The elements of the Gospel call, which invites sinners to embrace the message, involves the explanation of the facts concerning salvation. The facts concerning salvation indicates that all of mankind have sinned (Rom. 3:23), the penalty of sin is death (Rom. 6:23), and Jesus Christ died to pay the penalty of sin (Rom. 5:8). Another element is the invitation to respond to Christ via repentance and faith (Matt. 11:28-30; Matt. 11:28; John 1:11-12); and thirdly a promise of forgiveness and eternal life (John 3:16; Acts 3:19; cf. 2:38; John 6:37). Let’s now move into the historical views.
As for the general call, Pelagians and Liberals believe that the call can be responded to without divine assistance. In other words, humans can respond with their own strength. This humanistic thinking is a result in a denial of original sin, denial of total depravity, and a belief in the universal fatherhood of God upon everyone.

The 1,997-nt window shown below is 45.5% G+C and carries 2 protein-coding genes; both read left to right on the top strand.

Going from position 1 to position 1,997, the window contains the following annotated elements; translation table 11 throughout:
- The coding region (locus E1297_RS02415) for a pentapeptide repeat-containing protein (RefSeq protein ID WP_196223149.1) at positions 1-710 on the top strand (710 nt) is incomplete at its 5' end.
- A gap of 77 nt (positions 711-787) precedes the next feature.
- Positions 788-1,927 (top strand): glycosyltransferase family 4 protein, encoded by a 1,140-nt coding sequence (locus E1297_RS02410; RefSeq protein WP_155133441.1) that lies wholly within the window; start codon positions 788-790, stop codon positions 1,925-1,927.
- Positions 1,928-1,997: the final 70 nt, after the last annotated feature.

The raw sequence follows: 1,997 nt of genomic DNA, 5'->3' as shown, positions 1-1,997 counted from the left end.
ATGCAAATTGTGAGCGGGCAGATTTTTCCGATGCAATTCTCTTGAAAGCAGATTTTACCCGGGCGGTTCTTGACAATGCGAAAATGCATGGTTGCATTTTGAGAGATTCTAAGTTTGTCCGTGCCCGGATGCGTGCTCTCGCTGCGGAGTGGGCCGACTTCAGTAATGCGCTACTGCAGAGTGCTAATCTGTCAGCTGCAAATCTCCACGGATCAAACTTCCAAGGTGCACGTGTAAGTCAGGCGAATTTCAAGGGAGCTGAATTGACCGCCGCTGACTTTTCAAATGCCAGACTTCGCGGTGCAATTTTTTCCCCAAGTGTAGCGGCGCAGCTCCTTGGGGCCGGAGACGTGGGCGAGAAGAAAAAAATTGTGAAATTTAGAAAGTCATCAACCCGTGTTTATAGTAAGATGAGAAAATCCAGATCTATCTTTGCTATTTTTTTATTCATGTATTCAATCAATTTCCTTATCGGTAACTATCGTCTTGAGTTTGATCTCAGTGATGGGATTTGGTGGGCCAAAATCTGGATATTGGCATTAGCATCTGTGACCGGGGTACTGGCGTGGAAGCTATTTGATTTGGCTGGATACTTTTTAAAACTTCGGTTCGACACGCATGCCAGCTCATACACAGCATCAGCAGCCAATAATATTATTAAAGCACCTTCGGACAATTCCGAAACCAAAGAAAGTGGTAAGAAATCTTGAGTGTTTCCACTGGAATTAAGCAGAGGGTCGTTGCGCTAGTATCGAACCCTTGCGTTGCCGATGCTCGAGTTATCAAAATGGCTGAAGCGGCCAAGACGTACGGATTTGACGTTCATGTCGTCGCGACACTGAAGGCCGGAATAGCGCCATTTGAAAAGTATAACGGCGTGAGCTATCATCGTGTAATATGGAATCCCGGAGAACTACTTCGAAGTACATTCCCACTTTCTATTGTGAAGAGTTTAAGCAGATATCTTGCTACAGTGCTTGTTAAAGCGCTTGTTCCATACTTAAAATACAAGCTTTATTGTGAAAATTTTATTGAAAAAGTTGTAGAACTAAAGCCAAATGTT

As for Lutherans, they believe that the special ability to hear the Gospel maybe resisted. Also the universal call to salvation in their mind, brings some measure of illumination that reveals that sinners need Christ and are provided some measure to respond to the Gospel message. However, they do believe that sinners may resist God’s grace. In their perspective concerning external calling and internal calling, they do not believe that there is a Calvinistic distinction.